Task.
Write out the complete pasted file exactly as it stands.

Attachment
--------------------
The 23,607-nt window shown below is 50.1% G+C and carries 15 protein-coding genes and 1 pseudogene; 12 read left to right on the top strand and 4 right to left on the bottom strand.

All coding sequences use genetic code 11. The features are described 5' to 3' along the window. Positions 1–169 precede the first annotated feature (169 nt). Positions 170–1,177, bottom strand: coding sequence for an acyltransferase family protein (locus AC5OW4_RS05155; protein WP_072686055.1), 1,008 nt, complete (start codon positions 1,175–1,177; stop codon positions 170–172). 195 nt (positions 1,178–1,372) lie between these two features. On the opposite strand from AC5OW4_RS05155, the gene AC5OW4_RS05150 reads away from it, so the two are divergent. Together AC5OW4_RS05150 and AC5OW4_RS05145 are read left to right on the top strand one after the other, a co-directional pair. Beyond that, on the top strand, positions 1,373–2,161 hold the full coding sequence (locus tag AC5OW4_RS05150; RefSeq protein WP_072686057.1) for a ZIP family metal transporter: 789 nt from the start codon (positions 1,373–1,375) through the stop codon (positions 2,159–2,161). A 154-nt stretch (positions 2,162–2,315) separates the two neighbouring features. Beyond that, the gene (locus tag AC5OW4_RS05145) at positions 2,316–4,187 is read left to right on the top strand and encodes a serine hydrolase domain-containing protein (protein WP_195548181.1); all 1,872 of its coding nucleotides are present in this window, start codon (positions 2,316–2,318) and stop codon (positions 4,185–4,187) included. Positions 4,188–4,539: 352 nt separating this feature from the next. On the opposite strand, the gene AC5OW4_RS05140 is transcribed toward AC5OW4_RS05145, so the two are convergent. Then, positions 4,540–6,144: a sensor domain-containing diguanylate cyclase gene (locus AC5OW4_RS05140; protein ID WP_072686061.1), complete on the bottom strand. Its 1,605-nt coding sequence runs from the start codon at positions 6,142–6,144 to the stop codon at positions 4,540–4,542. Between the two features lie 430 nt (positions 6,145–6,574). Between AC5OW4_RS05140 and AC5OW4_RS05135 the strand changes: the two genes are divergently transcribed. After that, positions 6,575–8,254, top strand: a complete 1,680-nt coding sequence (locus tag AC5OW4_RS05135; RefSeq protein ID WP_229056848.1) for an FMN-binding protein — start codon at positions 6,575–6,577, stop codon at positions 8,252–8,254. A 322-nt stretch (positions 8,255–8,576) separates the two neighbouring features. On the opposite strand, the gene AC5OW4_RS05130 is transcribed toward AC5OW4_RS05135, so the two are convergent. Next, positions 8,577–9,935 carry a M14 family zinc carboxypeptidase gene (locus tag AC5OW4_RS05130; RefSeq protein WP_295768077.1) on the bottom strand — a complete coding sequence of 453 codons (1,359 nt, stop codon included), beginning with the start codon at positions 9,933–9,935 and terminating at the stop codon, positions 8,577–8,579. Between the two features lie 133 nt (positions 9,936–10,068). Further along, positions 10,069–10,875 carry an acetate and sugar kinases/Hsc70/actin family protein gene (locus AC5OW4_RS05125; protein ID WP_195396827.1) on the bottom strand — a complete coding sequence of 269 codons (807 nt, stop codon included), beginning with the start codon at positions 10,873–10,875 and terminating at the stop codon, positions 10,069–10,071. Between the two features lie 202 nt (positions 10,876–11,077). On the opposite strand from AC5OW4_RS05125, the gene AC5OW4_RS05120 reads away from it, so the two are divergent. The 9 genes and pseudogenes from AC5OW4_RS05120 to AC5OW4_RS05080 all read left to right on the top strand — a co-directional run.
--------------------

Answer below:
The 23,607-nt window shown below is 50.1% G+C and carries 15 protein-coding genes and 1 pseudogene; 12 read left to right on the top strand and 4 right to left on the bottom strand.

All coding sequences use genetic code 11. The features are described 5' to 3' along the window. Positions 1–169 precede the first annotated feature (169 nt). Positions 170–1,177, bottom strand: coding sequence for an acyltransferase family protein (locus AC5OW4_RS05155; protein WP_072686055.1), 1,008 nt, complete (start codon positions 1,175–1,177; stop codon positions 170–172). 195 nt (positions 1,178–1,372) lie between these two features. On the opposite strand from AC5OW4_RS05155, the gene AC5OW4_RS05150 reads away from it, so the two are divergent. Together AC5OW4_RS05150 and AC5OW4_RS05145 are read left to right on the top strand one after the other, a co-directional pair. Beyond that, on the top strand, positions 1,373–2,161 hold the full coding sequence (locus tag AC5OW4_RS05150; RefSeq protein WP_072686057.1) for a ZIP family metal transporter: 789 nt from the start codon (positions 1,373–1,375) through the stop codon (positions 2,159–2,161). A 154-nt stretch (positions 2,162–2,315) separates the two neighbouring features. Beyond that, the gene (locus tag AC5OW4_RS05145) at positions 2,316–4,187 is read left to right on the top strand and encodes a serine hydrolase domain-containing protein (protein WP_195548181.1); all 1,872 of its coding nucleotides are present in this window, start codon (positions 2,316–2,318) and stop codon (positions 4,185–4,187) included. Positions 4,188–4,539: 352 nt separating this feature from the next. On the opposite strand, the gene AC5OW4_RS05140 is transcribed toward AC5OW4_RS05145, so the two are convergent. Then, positions 4,540–6,144: a sensor domain-containing diguanylate cyclase gene (locus AC5OW4_RS05140; protein ID WP_072686061.1), complete on the bottom strand. Its 1,605-nt coding sequence runs from the start codon at positions 6,142–6,144 to the stop codon at positions 4,540–4,542. Between the two features lie 430 nt (positions 6,145–6,574). Between AC5OW4_RS05140 and AC5OW4_RS05135 the strand changes: the two genes are divergently transcribed. After that, positions 6,575–8,254, top strand: a complete 1,680-nt coding sequence (locus tag AC5OW4_RS05135; RefSeq protein ID WP_229056848.1) for an FMN-binding protein — start codon at positions 6,575–6,577, stop codon at positions 8,252–8,254. A 322-nt stretch (positions 8,255–8,576) separates the two neighbouring features. On the opposite strand, the gene AC5OW4_RS05130 is transcribed toward AC5OW4_RS05135, so the two are convergent. Next, positions 8,577–9,935 carry a M14 family zinc carboxypeptidase gene (locus tag AC5OW4_RS05130; RefSeq protein WP_295768077.1) on the bottom strand — a complete coding sequence of 453 codons (1,359 nt, stop codon included), beginning with the start codon at positions 9,933–9,935 and terminating at the stop codon, positions 8,577–8,579. Between the two features lie 133 nt (positions 9,936–10,068). Further along, positions 10,069–10,875 carry an acetate and sugar kinases/Hsc70/actin family protein gene (locus AC5OW4_RS05125; protein ID WP_195396827.1) on the bottom strand — a complete coding sequence of 269 codons (807 nt, stop codon included), beginning with the start codon at positions 10,873–10,875 and terminating at the stop codon, positions 10,069–10,071. Between the two features lie 202 nt (positions 10,876–11,077). On the opposite strand from AC5OW4_RS05125, the gene AC5OW4_RS05120 reads away from it, so the two are divergent. The 9 genes and pseudogenes from AC5OW4_RS05120 to AC5OW4_RS05080 all read left to right on the top strand — a co-directional run.